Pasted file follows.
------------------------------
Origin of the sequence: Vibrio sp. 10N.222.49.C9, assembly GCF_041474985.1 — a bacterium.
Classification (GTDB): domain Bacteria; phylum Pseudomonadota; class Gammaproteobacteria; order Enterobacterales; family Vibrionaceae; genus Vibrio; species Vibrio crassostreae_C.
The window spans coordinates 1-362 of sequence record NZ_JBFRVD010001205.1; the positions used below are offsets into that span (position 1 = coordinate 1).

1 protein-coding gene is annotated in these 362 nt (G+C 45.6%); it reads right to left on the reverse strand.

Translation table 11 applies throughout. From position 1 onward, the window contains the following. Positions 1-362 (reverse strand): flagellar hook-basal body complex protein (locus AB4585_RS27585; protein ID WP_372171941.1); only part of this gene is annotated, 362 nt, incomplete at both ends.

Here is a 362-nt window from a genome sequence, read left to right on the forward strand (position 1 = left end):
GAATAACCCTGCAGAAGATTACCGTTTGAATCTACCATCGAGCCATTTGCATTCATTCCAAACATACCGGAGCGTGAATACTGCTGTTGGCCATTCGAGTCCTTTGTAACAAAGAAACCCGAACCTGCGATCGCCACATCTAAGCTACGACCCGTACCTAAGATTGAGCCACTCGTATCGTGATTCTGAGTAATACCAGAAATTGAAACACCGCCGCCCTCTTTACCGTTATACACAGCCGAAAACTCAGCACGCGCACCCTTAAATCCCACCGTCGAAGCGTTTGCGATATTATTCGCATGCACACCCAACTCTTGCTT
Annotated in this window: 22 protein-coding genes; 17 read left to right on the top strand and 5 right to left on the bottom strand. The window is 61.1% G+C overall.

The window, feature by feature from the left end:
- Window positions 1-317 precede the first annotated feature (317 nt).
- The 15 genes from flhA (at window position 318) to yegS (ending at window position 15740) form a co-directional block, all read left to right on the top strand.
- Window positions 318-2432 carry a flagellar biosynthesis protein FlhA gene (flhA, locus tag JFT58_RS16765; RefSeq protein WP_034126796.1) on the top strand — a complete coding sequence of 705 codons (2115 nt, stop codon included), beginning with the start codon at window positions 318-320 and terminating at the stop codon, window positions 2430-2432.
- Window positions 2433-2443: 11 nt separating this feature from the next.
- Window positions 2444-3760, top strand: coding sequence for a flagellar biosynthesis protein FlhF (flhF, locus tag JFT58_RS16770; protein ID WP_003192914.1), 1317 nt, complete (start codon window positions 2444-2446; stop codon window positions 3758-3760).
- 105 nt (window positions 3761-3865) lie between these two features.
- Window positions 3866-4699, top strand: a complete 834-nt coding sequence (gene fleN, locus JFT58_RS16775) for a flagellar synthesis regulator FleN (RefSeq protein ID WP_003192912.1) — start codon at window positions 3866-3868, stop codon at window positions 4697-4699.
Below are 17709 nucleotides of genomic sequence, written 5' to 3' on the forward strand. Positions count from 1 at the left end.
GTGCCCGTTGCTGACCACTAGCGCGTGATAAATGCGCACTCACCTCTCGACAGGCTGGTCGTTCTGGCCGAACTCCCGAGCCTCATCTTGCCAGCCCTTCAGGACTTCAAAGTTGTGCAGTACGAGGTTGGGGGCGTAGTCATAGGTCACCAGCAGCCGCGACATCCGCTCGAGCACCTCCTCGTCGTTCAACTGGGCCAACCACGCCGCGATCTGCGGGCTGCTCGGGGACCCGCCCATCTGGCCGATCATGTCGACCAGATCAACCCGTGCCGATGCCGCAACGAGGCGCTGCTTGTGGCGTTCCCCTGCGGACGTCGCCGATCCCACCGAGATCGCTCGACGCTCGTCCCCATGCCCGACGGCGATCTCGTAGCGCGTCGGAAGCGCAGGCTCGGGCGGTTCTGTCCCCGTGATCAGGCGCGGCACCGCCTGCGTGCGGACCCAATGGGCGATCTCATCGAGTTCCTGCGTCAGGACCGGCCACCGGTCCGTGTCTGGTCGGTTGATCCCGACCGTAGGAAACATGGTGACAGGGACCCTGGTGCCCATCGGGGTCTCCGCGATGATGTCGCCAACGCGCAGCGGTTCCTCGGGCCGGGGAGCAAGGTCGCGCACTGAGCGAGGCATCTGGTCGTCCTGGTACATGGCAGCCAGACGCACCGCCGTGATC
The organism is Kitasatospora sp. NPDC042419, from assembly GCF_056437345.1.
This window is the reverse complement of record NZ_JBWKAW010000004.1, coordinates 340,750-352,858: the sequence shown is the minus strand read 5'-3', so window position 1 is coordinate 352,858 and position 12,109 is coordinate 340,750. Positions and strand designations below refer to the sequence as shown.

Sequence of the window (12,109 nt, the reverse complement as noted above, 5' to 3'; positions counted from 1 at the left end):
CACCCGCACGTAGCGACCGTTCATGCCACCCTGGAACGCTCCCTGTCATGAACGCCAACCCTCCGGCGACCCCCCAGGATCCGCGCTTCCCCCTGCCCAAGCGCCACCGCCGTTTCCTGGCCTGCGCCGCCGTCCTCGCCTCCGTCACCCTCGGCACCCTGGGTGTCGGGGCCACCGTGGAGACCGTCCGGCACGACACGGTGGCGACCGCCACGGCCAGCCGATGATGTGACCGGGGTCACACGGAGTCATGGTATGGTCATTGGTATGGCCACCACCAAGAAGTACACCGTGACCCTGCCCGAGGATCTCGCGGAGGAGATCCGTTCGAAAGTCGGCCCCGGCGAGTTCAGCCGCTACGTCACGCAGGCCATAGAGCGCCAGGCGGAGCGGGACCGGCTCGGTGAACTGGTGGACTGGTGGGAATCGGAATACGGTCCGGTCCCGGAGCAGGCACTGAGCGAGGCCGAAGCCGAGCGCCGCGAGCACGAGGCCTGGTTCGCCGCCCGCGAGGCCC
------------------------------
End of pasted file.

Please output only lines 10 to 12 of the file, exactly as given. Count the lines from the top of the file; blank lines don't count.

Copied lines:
- Window positions 1-317 precede the first annotated feature (317 nt).
- The 15 genes from flhA (at window position 318) to yegS (ending at window position 15740) form a co-directional block, all read left to right on the top strand.
- Window positions 318-2432 carry a flagellar biosynthesis protein FlhA gene (flhA, locus tag JFT58_RS16765; RefSeq protein WP_034126796.1) on the top strand — a complete coding sequence of 705 codons (2115 nt, stop codon included), beginning with the start codon at window positions 318-320 and terminating at the stop codon, window positions 2430-2432.